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Should I be worried?

It can be really difficult to tell when a relationship is abusive, especially for others outside the relationship. Maybe the relationship is an unhappy one, or challenging for different reasons, or its just a relationship that looks different from what we're used to ourselves.


However, if something doesn't feel right, or you've noticed a potential sign of abuse, don't ignore your gut feeling. Ignoring the signs could leave the person you're worried about feeling more alone. Taking notice is the first step to helping them. 


Answer the questions below whilst thinking about the relationship you are concerned about:


Red Flags 

Remember: This is not an exhaustive list, there are many potential indicators of abuse. Some of these behaviours might also have other, perfectly reasonable explanations. If you are still unsure, talk to us.


The abuser might:

  • Purposefully disagree with things their partner says. ​

  • Silence their partner during conversations by accusing them of something or changing the topic.​

  • Tell jokes that hurt their partners feelings then complain that they are too sensitive.

  • Make their partner feel as if their emotions are wrong or that they don't matter.

  • Make their partner apologise for things they didn't do.

  • Make their partner feel selfish or stupid because of their actions.​

  • Put words in their partner's mouth or speak for them without their consent to undermine their self-esteem.​

  • Have sharp mood swings. One moment they seem distant, the next they are not available, and then they are loving.

  • Deny things said or actions that took place, including previous abuse from a past relationship. 

  • Blame their partner for everything and not take any responsibility themselves.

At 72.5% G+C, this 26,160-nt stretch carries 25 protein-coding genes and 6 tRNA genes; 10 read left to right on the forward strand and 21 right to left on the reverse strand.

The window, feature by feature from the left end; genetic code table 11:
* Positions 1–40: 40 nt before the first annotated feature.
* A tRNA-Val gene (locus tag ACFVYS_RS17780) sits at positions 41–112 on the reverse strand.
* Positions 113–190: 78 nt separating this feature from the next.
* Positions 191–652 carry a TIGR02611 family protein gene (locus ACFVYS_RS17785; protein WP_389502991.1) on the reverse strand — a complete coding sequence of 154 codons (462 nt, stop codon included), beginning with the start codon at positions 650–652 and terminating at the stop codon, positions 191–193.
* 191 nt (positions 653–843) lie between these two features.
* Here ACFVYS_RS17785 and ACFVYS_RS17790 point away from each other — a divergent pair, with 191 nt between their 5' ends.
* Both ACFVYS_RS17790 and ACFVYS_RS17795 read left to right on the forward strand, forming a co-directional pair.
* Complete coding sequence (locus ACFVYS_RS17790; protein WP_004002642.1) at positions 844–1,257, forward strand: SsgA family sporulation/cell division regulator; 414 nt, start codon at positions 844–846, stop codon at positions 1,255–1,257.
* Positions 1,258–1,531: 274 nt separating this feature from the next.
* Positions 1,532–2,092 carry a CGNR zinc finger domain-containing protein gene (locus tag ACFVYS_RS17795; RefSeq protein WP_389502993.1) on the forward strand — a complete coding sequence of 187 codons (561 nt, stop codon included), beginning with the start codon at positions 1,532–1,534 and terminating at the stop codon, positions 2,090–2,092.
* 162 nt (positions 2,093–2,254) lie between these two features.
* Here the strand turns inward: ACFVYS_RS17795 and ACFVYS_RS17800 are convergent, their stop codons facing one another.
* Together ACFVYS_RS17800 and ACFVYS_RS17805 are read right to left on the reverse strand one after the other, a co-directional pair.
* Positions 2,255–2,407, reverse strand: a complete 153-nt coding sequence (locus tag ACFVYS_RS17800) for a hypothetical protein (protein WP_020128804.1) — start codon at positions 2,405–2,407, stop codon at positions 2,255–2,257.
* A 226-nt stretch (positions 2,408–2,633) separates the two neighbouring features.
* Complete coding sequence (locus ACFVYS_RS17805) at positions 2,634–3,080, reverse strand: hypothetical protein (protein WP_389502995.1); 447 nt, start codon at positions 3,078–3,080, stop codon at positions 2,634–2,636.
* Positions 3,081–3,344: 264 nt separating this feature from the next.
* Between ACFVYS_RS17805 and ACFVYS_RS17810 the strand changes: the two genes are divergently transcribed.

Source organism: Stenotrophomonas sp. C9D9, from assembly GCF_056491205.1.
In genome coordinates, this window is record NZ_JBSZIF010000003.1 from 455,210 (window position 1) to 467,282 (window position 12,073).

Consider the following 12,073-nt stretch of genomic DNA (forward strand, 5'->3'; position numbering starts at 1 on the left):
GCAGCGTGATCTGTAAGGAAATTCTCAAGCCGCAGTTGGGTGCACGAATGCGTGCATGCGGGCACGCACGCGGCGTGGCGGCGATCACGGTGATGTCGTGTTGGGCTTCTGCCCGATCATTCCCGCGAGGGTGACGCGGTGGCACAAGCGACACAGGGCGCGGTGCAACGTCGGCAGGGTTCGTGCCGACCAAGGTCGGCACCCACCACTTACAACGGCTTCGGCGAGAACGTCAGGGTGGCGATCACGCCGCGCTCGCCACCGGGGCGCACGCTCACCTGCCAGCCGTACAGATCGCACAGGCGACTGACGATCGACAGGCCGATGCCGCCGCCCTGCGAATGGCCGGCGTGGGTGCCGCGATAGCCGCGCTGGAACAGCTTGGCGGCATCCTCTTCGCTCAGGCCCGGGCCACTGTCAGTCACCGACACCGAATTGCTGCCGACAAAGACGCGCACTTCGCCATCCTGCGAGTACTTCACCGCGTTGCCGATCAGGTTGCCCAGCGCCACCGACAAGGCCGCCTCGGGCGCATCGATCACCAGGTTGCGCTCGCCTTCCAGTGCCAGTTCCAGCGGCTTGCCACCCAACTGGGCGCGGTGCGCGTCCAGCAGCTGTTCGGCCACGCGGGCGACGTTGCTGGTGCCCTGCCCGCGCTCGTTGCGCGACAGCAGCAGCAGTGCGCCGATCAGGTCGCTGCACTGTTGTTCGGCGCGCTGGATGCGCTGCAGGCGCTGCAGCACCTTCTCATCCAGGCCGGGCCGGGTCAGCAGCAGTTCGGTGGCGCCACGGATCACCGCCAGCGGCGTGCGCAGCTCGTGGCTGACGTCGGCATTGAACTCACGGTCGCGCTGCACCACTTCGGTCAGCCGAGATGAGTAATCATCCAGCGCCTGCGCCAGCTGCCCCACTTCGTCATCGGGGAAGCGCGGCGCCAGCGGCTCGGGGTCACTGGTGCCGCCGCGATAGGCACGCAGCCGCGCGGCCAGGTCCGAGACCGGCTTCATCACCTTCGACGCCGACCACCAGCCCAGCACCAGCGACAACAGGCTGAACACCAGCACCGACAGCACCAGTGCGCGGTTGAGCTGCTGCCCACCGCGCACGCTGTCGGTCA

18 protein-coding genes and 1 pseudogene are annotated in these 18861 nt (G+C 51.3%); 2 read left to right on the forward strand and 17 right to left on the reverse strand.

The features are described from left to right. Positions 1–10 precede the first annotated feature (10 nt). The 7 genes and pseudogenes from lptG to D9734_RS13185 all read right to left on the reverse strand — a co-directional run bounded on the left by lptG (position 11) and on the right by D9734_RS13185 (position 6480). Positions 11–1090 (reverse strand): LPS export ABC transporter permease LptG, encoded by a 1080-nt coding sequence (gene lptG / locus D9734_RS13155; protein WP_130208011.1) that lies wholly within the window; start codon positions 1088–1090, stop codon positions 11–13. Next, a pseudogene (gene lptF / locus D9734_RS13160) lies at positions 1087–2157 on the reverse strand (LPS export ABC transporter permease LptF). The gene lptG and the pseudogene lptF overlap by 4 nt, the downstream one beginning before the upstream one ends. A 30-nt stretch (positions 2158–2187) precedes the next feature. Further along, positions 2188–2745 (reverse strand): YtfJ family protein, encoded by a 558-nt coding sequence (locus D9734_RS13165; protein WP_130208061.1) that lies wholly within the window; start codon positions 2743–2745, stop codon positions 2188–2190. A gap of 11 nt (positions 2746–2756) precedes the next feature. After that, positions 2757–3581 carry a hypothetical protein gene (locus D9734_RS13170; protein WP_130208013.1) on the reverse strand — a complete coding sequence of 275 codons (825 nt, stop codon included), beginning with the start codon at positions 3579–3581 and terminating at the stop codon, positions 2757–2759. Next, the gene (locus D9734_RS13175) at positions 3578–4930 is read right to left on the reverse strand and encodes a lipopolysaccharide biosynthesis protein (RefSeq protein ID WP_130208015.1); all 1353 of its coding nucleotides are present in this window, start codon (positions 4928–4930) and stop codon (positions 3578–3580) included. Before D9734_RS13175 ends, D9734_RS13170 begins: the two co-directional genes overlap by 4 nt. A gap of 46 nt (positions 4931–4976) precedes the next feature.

• Say things like they can't live without their partner and wouldn't be able to cope without them.

  • Dislike a lot of their partner's friends and not want them to spend time with other people.

  • Use other people (e.g. family members or friends) to spy on them and report back or to make their case for them.

  • Push for commitment and declarations of love early-on in the relationship, so the relationship gets serious quickly.

  • Be jealous of other people their partner sees, including family and friends, but also things they spend their time on like work and activities.

The victim might:

  • Avoid doing things they know will make their partner angry. i.e., posting on social media, seeing friends. ​

  • Feel the need to constantly check in and update their partner of their whereabouts. ​

  • Change their appearance and/or behaviour.

  • Seem confused as the abuser creates doubt in the victim's perception or memory of an event.​

  • Defend their partner to their friends and family and make excuses for their behaviour.

  • Act overly happy, suspiciously happy; you have a sense that they smile on the outside, cry on the inside.​

  • Question their sanity or behaviour while asking for your advice.​

  • Ask their partner how they feel about  everything or not be able to make a decision without their partner's approval​.

  • Seem defensive and feel you are judging them, or explain things that need no explanation.

  • Be around less and be less available for social events.

  • Have location sharing on their phone and share their passwords with their partner.

  • Say their partner is insecure, jealous, worried about, or has accused them of, cheating.

  • Stop doing things they previously enjoyed, like hobbies, studying and even leaving their job.

  • Hide things they've bought or seem anxious about their partner seeing what they've bought, they might ask you to keep it a secret and make excuses for why, such as 'its a surprise for them'.

  • Leave their purse 'at home' or make other excuses to avoid joining friends or colleagues for coffee or meals out.

  • Blame themselves for their partner's behaviour.

Red Flag
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